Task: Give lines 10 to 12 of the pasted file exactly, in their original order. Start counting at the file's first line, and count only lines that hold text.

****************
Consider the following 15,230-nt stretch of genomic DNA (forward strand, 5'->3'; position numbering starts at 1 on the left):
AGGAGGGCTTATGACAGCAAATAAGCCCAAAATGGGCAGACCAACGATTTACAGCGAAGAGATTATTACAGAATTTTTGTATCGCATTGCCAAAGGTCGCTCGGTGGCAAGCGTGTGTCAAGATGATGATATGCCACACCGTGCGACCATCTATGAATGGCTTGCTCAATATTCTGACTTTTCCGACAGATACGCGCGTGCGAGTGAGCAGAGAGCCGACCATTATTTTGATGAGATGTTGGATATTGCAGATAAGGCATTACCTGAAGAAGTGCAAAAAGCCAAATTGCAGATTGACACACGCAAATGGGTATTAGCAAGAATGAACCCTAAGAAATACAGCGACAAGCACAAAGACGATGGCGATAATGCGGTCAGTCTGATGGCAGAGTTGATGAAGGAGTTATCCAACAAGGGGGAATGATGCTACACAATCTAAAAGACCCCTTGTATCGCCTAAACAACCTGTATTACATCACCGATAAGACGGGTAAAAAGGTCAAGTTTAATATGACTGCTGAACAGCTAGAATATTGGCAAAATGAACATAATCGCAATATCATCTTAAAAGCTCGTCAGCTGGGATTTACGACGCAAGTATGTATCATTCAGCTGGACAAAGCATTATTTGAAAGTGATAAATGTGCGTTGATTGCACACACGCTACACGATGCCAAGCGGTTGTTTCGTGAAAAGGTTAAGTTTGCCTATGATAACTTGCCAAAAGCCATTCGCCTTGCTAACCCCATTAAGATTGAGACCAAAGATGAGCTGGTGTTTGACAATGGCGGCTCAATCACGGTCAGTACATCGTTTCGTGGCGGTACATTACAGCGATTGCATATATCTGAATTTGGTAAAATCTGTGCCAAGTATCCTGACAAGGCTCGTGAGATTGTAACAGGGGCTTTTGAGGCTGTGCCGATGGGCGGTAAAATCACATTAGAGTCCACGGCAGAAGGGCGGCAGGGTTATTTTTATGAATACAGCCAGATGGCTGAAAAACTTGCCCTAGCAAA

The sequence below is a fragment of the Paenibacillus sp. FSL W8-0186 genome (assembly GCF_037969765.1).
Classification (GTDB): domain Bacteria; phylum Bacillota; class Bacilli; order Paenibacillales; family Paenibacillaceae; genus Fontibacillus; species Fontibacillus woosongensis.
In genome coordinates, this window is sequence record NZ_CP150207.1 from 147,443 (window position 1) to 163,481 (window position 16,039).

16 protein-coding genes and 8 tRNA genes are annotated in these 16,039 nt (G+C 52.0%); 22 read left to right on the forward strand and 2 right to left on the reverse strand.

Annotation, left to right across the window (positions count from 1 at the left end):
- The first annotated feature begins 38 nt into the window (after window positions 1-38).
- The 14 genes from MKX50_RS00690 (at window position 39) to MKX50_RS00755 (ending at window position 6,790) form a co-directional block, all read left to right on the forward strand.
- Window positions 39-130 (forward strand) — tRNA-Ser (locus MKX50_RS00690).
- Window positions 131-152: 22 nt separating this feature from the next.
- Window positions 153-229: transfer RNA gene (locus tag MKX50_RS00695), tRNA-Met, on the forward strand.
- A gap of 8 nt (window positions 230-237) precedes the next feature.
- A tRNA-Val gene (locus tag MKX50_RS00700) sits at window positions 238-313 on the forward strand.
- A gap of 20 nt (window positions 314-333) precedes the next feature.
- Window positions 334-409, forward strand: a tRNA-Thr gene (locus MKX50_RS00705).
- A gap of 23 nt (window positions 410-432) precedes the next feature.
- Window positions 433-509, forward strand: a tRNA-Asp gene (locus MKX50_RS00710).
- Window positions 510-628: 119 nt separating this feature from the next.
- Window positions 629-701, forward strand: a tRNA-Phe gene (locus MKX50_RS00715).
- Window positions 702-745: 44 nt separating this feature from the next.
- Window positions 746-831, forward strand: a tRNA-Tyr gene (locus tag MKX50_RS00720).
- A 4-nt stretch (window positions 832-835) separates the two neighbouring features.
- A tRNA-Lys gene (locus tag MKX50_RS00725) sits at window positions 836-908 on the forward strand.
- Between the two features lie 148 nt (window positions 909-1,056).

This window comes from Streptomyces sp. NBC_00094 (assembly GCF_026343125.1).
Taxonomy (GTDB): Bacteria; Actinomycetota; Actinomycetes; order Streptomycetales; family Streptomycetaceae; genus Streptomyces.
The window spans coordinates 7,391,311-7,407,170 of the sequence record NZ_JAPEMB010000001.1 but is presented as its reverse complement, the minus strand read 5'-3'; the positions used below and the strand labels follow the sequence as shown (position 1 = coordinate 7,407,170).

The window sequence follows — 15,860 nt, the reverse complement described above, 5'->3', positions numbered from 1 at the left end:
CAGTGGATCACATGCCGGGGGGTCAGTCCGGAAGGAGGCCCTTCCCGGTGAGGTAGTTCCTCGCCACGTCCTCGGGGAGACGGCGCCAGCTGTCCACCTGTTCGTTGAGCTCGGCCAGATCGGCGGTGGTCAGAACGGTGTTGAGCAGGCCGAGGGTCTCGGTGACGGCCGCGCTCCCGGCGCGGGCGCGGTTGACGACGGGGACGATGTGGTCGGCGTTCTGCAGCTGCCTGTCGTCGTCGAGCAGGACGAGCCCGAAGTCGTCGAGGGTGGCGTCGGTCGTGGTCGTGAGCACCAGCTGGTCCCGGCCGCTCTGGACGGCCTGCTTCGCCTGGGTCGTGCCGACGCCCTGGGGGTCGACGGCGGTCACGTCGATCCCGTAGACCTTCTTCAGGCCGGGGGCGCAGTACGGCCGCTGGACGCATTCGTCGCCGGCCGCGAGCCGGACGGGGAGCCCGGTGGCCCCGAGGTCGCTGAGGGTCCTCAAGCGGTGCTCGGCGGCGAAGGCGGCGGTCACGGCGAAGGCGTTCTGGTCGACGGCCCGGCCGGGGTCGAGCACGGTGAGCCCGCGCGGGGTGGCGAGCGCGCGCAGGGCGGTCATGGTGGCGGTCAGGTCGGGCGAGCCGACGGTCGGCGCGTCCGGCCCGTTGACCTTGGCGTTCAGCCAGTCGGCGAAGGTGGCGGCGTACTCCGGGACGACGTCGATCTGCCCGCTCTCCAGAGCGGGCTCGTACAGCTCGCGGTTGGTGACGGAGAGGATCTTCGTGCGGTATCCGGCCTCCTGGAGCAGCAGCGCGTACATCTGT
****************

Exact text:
- Window positions 39-130 (forward strand) — tRNA-Ser (locus MKX50_RS00690).
- Window positions 131-152: 22 nt separating this feature from the next.
- Window positions 153-229: transfer RNA gene (locus tag MKX50_RS00695), tRNA-Met, on the forward strand.